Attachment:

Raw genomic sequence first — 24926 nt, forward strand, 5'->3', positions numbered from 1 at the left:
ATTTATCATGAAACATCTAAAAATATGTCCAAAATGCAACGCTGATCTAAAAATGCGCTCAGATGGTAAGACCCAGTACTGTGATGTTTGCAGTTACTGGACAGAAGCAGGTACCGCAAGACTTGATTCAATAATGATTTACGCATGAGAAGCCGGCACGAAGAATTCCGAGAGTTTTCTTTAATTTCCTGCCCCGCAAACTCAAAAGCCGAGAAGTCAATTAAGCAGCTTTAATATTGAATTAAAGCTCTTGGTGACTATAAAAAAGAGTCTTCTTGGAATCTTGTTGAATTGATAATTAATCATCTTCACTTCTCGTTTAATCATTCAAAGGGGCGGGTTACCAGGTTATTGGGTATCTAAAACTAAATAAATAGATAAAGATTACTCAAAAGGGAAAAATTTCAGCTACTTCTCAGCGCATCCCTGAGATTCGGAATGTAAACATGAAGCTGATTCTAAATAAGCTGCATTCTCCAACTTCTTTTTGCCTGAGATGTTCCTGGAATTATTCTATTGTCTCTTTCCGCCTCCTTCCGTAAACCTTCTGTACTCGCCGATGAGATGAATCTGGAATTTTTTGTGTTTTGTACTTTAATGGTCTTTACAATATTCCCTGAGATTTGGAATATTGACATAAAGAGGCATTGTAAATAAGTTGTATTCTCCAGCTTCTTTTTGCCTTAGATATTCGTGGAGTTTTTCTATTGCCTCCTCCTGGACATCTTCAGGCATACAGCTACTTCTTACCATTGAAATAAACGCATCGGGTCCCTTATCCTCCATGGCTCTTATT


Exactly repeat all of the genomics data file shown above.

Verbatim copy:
Raw genomic sequence first — 24926 nt, forward strand, 5'->3', positions numbered from 1 at the left:
ATTTATCATGAAACATCTAAAAATATGTCCAAAATGCAACGCTGATCTAAAAATGCGCTCAGATGGTAAGACCCAGTACTGTGATGTTTGCAGTTACTGGACAGAAGCAGGTACCGCAAGACTTGATTCAATAATGATTTACGCATGAGAAGCCGGCACGAAGAATTCCGAGAGTTTTCTTTAATTTCCTGCCCCGCAAACTCAAAAGCCGAGAAGTCAATTAAGCAGCTTTAATATTGAATTAAAGCTCTTGGTGACTATAAAAAAGAGTCTTCTTGGAATCTTGTTGAATTGATAATTAATCATCTTCACTTCTCGTTTAATCATTCAAAGGGGCGGGTTACCAGGTTATTGGGTATCTAAAACTAAATAAATAGATAAAGATTACTCAAAAGGGAAAAATTTCAGCTACTTCTCAGCGCATCCCTGAGATTCGGAATGTAAACATGAAGCTGATTCTAAATAAGCTGCATTCTCCAACTTCTTTTTGCCTGAGATGTTCCTGGAATTATTCTATTGTCTCTTTCCGCCTCCTTCCGTAAACCTTCTGTACTCGCCGATGAGATGAATCTGGAATTTTTTGTGTTTTGTACTTTAATGGTCTTTACAATATTCCCTGAGATTTGGAATATTGACATAAAGAGGCATTGTAAATAAGTTGTATTCTCCAGCTTCTTTTTGCCTTAGATATTCGTGGAGTTTTTCTATTGCCTCCTCCTGGACATCTTCAGGCATACAGCTACTTCTTACCATTGAAATAAACGCATCGGGTCCCTTATCCTCCATGGCTCTTATT